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    I just finished reading the Bantam ST novel Planet of Judgment by Joe Haldeman, which I haven't read in a long time. I'd forgotten how much it got right about Trek continuity, by the standards of the time. Either Haldeman was a fan, or he really studied the James Blish adaptations in detail. (He even includes Blish as a character in the novel, as the scientist James Atheling; Blish wrote literary criticism under the pseudonym William Atheling, Jr.) Haldeman added a number of ideas of his own that are hard to reconcile with continuity, but that make good sense, like the use of high-tech body armor on dangerous missions and helmets for the security staff (an idea actually adopted in the TOS movies). When I read this book in the past, I wasn't aware of Haldeman's experience as an Army veteran, which heavily influenced his most famous work, The Forever War; but now I can see how much his military experience informed his portrayal of the crew's procedures in crisis situations.

    It's also quite an epic and ambitious story, both in terms of the great hazards the characters face (and ultimately the civilization-wide stakes they must contend with) and the attempt to explore and develop the main characters; this book was the first attempt to depict the details of McCoy's divorce, for instance. Unfortunately, the writing style is somewhat cursory and compressed, so that events that should be big and emotionally powerful just get a few brief sentences of description before moving on. So it doesn't feel as profound and epic as it really should, which I suppose is why I've always only liked this novel rather than loving it. Also, Haldeman goes to some lengths to introduce several supporting characters and their relationships -- the borderline romantic triangle of Atheling, Sharon Follett, and Andre Charvat -- and then never really does anything with it, as those characters fade into the background when the climactic events draw near.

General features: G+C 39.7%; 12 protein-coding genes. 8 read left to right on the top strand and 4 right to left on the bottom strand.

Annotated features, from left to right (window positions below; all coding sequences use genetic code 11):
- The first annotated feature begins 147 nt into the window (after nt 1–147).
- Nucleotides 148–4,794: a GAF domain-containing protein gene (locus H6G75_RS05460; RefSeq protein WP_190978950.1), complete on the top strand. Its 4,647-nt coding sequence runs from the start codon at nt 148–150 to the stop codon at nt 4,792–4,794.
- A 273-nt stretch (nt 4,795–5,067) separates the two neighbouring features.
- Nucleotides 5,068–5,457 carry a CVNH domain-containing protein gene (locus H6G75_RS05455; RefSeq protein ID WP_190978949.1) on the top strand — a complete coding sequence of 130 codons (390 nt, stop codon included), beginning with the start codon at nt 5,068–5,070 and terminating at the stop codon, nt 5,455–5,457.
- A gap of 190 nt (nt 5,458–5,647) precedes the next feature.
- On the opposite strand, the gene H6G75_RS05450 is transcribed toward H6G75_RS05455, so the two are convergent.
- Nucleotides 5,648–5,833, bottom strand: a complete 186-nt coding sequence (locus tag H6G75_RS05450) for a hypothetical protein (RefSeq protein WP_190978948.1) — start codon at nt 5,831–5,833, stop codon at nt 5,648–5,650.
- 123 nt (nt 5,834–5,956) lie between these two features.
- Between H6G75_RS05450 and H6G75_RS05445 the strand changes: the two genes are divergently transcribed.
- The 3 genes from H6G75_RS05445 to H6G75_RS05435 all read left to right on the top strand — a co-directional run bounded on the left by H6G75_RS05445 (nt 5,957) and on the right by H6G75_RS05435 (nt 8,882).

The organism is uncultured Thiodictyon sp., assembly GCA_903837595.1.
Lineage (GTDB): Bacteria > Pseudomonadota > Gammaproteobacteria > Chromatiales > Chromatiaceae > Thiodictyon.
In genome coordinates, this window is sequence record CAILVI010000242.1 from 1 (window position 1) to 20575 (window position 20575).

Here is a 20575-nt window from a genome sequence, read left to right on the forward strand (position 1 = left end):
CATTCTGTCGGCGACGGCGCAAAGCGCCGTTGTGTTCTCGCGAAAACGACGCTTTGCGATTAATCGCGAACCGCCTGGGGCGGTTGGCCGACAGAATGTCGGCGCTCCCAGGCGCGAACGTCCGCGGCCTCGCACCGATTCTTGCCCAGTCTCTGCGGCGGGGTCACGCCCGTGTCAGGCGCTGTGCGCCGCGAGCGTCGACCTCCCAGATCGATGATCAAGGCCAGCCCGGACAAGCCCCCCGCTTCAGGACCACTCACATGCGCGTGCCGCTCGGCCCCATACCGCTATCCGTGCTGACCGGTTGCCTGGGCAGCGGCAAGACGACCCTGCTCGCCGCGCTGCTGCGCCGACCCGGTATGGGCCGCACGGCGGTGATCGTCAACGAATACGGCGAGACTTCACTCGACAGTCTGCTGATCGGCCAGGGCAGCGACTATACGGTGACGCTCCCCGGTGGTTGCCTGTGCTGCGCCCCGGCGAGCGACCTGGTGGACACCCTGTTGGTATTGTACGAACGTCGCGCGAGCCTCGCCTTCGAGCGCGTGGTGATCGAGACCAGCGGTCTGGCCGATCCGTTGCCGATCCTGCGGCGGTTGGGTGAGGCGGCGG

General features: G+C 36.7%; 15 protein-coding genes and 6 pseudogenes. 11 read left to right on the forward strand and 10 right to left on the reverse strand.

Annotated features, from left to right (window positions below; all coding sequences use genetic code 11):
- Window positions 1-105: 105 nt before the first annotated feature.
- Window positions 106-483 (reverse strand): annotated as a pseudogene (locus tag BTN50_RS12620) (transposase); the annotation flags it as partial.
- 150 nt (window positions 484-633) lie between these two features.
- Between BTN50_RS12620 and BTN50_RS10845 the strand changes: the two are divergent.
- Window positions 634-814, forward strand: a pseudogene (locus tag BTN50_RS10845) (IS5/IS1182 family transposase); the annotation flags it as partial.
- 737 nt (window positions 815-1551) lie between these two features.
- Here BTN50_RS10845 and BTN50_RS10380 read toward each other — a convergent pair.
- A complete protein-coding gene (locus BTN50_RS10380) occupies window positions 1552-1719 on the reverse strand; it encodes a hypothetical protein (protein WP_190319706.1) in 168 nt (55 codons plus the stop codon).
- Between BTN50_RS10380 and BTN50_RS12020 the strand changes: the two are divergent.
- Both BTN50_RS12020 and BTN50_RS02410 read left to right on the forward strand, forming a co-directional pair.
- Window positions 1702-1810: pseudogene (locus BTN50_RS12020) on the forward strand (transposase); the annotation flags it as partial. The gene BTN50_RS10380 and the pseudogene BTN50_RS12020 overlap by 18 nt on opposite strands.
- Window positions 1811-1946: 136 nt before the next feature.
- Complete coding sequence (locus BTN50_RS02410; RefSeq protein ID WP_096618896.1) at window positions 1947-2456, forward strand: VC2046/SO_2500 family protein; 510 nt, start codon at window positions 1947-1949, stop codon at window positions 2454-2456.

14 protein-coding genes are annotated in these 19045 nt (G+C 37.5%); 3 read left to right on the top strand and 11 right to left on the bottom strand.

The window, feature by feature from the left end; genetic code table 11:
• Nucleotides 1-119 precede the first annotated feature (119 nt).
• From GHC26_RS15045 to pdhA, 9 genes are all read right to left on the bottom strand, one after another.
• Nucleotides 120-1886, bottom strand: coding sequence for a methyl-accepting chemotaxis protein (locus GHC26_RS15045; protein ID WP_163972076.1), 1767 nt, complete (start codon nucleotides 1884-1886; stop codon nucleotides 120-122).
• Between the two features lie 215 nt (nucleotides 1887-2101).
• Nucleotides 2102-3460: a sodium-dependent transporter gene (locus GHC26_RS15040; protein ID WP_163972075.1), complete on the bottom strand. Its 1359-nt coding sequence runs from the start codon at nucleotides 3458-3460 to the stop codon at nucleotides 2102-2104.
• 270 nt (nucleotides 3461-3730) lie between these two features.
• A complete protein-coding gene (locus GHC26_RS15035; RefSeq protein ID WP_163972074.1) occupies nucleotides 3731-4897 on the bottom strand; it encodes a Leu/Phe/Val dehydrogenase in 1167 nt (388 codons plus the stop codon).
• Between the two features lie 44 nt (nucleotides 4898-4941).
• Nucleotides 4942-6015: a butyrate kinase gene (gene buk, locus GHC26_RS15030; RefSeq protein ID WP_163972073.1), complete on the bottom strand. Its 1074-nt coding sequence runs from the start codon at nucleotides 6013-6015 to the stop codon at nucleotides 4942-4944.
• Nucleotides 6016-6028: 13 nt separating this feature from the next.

Still, for all it's flaws, it's one of the two strongest Bantam Trek novels by a good margin, surpassed only by David Gerrold's The Galactic Whirlpool.
     
  20. Paris

    Paris Commodore Commodore

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    Currently reading DRGIII's Plagues of Night, and i'm really enjoying it :techman: